Pub Rants

POV—Which Is Best?

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STATUS: I had a terrific day but can’t blog about why quite yet. So just know I’m in a great mood.

What’s playing on the iPod right now? BROKEN HEARTED HOOVER FIXER SUCKER GUY by Glen Hansard

Life would be good if people would quit asking me impossible questions. *grin*

And yes, I’ve taken the admonishment to do my emoticons correctly.

So this is the situation. Last week we asked for a full manuscript from a partial we had read. The writer emailed to say he was contemplating a big revision shifting POV.

Did I think first person or third person would work best for the story?

My answer? Not the faintest idea.

For some genres, like romance, a first person POV is always a tough sell so in that case, I’d probably recommend third. But for this instant, the manuscript was young adult.

There have certainly been bestsellers in this genre in the first person POV and bestsellers in the third person POV. The real answer is what POV best fits the story and best illustrates the main characters.

If we need to be inside the main character’s head, then first person POV. If the story would benefit from being able to head hop (as you can do in third person), well, then there you have it. But honestly, I can’t read the first 30 pages of a submission and tell you which I think would work better. Perhaps if I saw both submission side-by-side I could make a judgment but it’s very unlikely I would go to that trouble (unless we were talking about a current client).

I heard, and I have no idea if it’s true or not, that Suzanne Collins did the HUNGER GAMES first 50 to 100 pages both ways before choosing the final direction. Makes sense that a writer would need to explore both before making a final decision but ultimately, it’s the writer who will know best what feels right for the story.

At least that’s how I see it.

45 Responses

  1. Kelly Freestone said:

    Thanks so much for this.
    I’ve been struggling and struggling with my POV.
    I’ve heard it said so many times that the third person POV is best for romance…but it just sounded so…blahhh…
    I coulnd’t stand to write like that anymore with this character.
    It felt too ‘he said, she said, they did that’ to me. I wanted to really pin down the camera.
    Maybe in a nother one. I feel released from the stress of ‘which way is best here?!’ kind of thing.
    Thank you, thank you, thank you!

  2. Smaranda said:

    I think first person makes for an easier write, personally. Especially since the narrative part of the story can have a lot of flavor too, which isn’t as normal in third person.

    I also like using the “not there” first person – i.e. someone is clearly telling the story, but they’re not actually part of the story, so it’s in third person. (Is there any actual word for that, like first person omniscient or something? I’m sure there must be…)

  3. Mochi said:

    Personally, I write whichever works best for the plot. If I change POVs often, I use third person. If I plan on using a plot that has a constant MC, I use first person. Really, it’s all a matter of which works best.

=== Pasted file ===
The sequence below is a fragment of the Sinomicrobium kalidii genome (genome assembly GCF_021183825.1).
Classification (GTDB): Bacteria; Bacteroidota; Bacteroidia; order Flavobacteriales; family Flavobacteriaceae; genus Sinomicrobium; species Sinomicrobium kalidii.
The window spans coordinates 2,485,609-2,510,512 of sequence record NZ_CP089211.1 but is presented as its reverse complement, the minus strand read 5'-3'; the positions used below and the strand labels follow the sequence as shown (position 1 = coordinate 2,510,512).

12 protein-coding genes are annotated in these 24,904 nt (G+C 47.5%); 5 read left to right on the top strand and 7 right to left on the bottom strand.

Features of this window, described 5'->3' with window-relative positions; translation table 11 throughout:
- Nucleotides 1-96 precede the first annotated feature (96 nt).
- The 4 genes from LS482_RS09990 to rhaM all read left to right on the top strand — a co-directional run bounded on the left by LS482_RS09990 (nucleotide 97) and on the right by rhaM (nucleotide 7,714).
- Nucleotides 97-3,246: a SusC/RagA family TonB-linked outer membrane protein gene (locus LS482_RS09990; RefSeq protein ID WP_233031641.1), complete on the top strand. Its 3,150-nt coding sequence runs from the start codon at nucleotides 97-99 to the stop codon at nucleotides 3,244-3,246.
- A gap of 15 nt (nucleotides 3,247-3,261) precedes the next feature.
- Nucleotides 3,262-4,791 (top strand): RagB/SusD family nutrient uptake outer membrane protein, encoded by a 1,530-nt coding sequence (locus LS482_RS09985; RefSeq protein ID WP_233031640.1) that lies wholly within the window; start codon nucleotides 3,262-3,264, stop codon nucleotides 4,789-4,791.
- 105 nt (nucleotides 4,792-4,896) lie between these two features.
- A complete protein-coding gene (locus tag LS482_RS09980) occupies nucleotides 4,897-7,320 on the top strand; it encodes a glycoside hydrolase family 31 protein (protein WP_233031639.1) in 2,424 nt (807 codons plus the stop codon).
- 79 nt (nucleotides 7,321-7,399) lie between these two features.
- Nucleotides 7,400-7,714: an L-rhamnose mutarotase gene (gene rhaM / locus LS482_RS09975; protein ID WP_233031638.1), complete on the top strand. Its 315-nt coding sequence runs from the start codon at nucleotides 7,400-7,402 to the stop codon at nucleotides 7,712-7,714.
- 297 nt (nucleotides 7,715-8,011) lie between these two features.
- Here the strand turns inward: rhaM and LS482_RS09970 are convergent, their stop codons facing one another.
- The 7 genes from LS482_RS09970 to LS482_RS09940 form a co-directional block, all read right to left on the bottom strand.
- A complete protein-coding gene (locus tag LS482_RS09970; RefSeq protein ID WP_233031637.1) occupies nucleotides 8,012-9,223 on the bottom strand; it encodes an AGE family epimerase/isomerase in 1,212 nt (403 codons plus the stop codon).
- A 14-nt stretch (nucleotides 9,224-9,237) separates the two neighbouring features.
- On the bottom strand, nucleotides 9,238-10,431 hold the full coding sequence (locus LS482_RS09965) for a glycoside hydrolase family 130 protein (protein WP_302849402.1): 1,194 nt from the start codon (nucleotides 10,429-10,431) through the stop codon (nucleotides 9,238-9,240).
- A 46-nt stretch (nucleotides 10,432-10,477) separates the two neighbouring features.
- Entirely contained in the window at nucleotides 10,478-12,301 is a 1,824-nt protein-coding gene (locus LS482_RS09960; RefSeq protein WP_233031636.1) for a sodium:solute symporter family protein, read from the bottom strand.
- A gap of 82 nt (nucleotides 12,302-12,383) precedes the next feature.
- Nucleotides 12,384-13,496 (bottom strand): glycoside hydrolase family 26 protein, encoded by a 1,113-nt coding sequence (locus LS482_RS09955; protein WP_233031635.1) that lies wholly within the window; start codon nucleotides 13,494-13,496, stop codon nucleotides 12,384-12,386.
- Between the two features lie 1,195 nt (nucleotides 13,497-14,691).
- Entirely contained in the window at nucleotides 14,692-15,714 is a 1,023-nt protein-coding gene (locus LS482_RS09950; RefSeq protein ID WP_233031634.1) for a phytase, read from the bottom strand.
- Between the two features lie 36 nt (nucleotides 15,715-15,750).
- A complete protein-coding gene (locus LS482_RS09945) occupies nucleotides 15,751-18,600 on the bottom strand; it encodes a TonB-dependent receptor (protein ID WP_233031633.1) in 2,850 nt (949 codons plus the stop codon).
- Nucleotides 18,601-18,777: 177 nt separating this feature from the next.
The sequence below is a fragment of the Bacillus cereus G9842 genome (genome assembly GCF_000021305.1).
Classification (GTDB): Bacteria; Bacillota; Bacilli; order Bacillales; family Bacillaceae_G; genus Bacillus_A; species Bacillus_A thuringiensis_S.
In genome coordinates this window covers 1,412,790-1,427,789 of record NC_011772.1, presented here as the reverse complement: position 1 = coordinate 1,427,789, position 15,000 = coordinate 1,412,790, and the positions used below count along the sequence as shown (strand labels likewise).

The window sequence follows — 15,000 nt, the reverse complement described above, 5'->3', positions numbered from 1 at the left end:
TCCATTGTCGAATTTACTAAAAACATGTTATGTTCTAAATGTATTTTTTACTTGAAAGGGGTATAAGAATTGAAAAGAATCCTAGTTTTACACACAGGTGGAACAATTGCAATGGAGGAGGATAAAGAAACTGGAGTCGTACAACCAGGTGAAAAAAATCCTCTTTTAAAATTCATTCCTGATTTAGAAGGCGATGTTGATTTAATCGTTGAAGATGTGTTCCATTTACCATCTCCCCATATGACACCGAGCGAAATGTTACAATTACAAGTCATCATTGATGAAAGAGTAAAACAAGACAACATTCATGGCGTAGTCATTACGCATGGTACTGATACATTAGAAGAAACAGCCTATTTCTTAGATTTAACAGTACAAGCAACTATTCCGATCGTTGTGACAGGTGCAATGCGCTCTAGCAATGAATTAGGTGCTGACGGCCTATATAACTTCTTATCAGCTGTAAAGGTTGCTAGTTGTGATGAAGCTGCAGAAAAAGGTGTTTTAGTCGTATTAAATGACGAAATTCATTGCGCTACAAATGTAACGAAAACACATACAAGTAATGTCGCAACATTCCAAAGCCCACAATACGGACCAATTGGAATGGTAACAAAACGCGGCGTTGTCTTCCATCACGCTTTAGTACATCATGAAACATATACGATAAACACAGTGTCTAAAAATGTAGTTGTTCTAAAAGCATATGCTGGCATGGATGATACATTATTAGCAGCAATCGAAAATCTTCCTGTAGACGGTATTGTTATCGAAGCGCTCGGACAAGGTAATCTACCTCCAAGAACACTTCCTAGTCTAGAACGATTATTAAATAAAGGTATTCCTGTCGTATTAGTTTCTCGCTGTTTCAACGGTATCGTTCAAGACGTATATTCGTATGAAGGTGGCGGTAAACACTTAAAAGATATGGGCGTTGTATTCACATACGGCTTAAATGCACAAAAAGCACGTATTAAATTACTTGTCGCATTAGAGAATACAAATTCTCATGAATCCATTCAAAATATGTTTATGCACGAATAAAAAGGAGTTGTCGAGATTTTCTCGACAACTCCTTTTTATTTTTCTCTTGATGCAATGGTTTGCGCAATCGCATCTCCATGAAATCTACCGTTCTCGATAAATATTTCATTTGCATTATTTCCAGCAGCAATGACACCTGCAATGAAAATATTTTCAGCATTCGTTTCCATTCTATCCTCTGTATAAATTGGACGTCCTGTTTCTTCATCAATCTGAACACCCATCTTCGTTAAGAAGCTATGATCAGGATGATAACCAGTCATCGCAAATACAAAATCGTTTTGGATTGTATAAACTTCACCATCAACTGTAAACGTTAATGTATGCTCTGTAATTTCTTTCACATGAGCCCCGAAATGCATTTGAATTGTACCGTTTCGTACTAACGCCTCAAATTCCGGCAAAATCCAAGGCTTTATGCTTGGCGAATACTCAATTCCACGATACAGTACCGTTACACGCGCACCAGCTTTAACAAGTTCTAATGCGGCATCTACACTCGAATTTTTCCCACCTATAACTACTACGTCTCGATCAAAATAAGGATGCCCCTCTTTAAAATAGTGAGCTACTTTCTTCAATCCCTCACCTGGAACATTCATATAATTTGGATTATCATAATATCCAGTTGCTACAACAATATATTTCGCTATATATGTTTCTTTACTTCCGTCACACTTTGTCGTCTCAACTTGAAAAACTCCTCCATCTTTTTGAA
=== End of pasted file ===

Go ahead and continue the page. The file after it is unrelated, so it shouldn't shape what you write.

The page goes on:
4. Kerry said:

    I’m a writing professor and just finished a three-year long evaluation of 200+ randomly chosen YA books. The goal was to determine the extent to which external marketing drives sales and, in cases where sales exceeded or did not meet sales expectations, what caused the difference.

    In YA, writing in first person was a huge advantage.

    I didn’t study adult books, so I can’t tell you there. But in YA I would almost always always go with first person.

    (my guess is that due to the developmental stages typical to adolescence, identity formation is a key motivation for reading and/or intellectual investigation. First person allows the reader to more fully immerse themselves into the protagonist–as if the story was happening to *them.*)

  5. Livia said:

    From 3rd person to first person, present tense (which Hunger Games is in) is a huuuge difference. I wonder if she did first person past tense as well.

  6. Livia said:

    Regarding headhopping — Stephanie Meyer did some first person head hopping in Breaking Dawn. It worked well, I thought, although I think it would only work in long stretches. Chapter by chapter headhopping in 1st person would get a little tiring.

  7. Dawn said:

    I think first person is much more difficult to write, especially with some genres, like thriller. Some writers – like Steve Martini – do it exceptionally well, but when its done poorly, it shows.

  8. Lydia Sharp said:

    Funny you posted this when you did. I pulled out an ms today that I hadn’t touched in about a month or so. After writing about 50 pages–and every page a strugge–I set it aside in favor of more productive projects. Just this afternoon, I looked at it again, and thought maybe I should try it from a different angle (first person instead of third), and wow, what a difference. I have a new motivation to work on it again… unfortunately, I have other another project that is too far along now to stop the momentum (and ironically, it hadn’t even been started when I’d set this other one aside). Such is how it goes. *sigh* I know I’ll get back to it eventually, probably even by late summer, but it’s hard to let that spark extinguish once it’s been reignited.

    This isn’t the first time I’ve made a POV switch mid-draft, but I’ve never done it after *completing* a first draft. Usually, it happens within the first 50 pages, because by that point, I have a pretty good idea of whether something is working well or not.

  9. Kerry said: